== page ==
Things were finally beginning to roll.

The 1dI Team

Dreams Were On Wheels
Did you know 1° Initiative has its own rickshaw? Zubair and Asif bought the paints, my driver found the maker and I did the rickshaw art. It was for a guy whose rickshaw got stolen and he seemed like a decent chap who deserved help. The 1dI rickshaw was co-sponsored by Nazim Farhan Chowdhury from Adcomm Ltd and advertised by our friends from Mastermind. It was a piece of beauty for us and today, in some dusty street of Dhaka, it trundles happily carrying our name and our email address!

Now, since three years of its birth, 1dI has expanded beyond our imagination. From the small tin-shed house and staircases at shopping malls, we now have our meeting inside our houses because our parents have finally accepted us. We’ve worked with underprivileged children in different schools and share a very special bond with each of them. We’ve arranged series of quiz and art competitions for them, set up libraries at their schools with books we collected from our contacts and spent hours telling them about the glorious past of Bangladesh. Yes, we even found sponsors! The funny part is people from abroad are more willing to send us money because they believed we aren’t corrupt and we provide proof of its usage. Setting up tubewells and giving away sweaters to children (in collaboration with Drishtipat Canada), donating warm clothes in winter to rural regions (in collaboration with Chhinnamukul), cleaning up streets in Dhanmondi, promoting zero drug abuse, anti-littering campaigns and hosting Leadership Training Workshops in Jessore; 1° Initiative has accomplished an enormous lot. We now have our own T-shirts, a vibrant website, an awesome newsletter and most importantly, a dedicated pool of youngsters who are part of the family.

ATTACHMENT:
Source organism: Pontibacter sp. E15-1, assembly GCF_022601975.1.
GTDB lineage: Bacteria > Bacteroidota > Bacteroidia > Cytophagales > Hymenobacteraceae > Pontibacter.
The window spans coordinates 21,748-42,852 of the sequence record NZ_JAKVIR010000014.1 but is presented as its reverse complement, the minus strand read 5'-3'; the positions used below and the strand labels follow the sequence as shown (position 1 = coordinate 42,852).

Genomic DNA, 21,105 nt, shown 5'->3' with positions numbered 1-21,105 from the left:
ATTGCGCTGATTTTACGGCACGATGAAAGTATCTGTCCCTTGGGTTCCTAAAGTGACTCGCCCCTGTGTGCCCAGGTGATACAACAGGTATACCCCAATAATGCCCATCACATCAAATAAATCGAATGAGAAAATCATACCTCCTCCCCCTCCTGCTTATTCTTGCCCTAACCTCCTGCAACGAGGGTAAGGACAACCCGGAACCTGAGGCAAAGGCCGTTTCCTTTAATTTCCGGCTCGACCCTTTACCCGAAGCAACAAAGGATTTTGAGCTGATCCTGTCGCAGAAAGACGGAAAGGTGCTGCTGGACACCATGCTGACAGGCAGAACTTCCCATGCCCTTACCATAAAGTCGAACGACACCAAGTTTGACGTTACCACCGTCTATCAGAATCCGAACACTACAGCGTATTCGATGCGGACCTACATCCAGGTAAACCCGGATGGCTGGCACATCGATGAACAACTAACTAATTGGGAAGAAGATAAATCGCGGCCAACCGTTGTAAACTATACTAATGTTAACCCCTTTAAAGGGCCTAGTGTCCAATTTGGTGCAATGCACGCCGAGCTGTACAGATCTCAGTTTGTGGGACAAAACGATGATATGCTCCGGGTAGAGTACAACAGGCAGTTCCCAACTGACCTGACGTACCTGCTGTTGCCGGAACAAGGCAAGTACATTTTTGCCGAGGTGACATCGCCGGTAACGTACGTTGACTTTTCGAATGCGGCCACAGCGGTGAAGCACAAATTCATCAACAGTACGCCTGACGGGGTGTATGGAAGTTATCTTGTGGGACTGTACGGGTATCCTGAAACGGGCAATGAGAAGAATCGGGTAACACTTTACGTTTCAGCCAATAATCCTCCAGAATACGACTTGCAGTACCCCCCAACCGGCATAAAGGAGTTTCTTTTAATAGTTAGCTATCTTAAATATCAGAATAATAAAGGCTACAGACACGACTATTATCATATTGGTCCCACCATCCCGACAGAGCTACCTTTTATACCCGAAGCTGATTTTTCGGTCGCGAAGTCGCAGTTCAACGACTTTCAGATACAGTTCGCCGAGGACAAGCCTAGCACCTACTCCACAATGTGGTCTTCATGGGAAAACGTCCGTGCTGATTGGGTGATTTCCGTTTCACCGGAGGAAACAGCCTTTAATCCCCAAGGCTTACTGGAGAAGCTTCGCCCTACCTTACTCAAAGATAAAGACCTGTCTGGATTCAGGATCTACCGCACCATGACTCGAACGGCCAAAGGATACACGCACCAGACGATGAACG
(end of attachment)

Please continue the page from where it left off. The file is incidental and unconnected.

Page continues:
1° Initiative is now a brand. This statement is proven by the number of teens who now want to join our force and the emails we receive. We’re expanding to Nepal because people from Kathmandu believe in our initiative. It has been an overwhelming experience for me to head this dream since its birth and witness it growing wings. The time, effort, arguments and dedication have all proved their virtues and to this day, 1dI rolls in full swing. There is a long list of people to thank who have placed their faith in us, and this article does not provide me with enough space to do so (scroll down for list). You all know who you are and we will always be grateful to you. Thank you for being a 1° change in this world.

Visit the Official 1° Initiative Website for more information, or mail us at 1d.initiative@gmail.com.

By Sabhanaz Rashid Diya

1° Initiative thanks:

  • Hossain M. Elius, North South University